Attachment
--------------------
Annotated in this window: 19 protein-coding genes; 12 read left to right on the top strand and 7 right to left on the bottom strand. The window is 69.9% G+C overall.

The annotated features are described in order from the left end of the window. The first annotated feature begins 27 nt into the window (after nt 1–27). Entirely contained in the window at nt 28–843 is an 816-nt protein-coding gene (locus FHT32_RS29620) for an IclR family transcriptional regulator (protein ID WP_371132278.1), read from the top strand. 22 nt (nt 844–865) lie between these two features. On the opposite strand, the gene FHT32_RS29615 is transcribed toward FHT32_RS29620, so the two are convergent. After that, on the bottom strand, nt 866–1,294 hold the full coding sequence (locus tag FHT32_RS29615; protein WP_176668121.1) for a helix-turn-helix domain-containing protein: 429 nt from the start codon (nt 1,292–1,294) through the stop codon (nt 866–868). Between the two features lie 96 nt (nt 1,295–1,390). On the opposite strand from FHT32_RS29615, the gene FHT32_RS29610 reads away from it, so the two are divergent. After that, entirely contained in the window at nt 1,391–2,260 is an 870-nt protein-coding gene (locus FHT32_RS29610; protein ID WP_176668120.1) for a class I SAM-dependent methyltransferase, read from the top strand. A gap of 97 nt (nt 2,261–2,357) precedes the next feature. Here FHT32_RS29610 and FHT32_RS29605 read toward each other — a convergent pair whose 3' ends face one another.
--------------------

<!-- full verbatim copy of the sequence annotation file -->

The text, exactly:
Annotated in this window: 19 protein-coding genes; 12 read left to right on the top strand and 7 right to left on the bottom strand. The window is 69.9% G+C overall.

The annotated features are described in order from the left end of the window. The first annotated feature begins 27 nt into the window (after nt 1–27). Entirely contained in the window at nt 28–843 is an 816-nt protein-coding gene (locus FHT32_RS29620) for an IclR family transcriptional regulator (protein ID WP_371132278.1), read from the top strand. 22 nt (nt 844–865) lie between these two features. On the opposite strand, the gene FHT32_RS29615 is transcribed toward FHT32_RS29620, so the two are convergent. After that, on the bottom strand, nt 866–1,294 hold the full coding sequence (locus tag FHT32_RS29615; protein WP_176668121.1) for a helix-turn-helix domain-containing protein: 429 nt from the start codon (nt 1,292–1,294) through the stop codon (nt 866–868). Between the two features lie 96 nt (nt 1,295–1,390). On the opposite strand from FHT32_RS29615, the gene FHT32_RS29610 reads away from it, so the two are divergent. After that, entirely contained in the window at nt 1,391–2,260 is an 870-nt protein-coding gene (locus FHT32_RS29610; protein ID WP_176668120.1) for a class I SAM-dependent methyltransferase, read from the top strand. A gap of 97 nt (nt 2,261–2,357) precedes the next feature. Here FHT32_RS29610 and FHT32_RS29605 read toward each other — a convergent pair whose 3' ends face one another.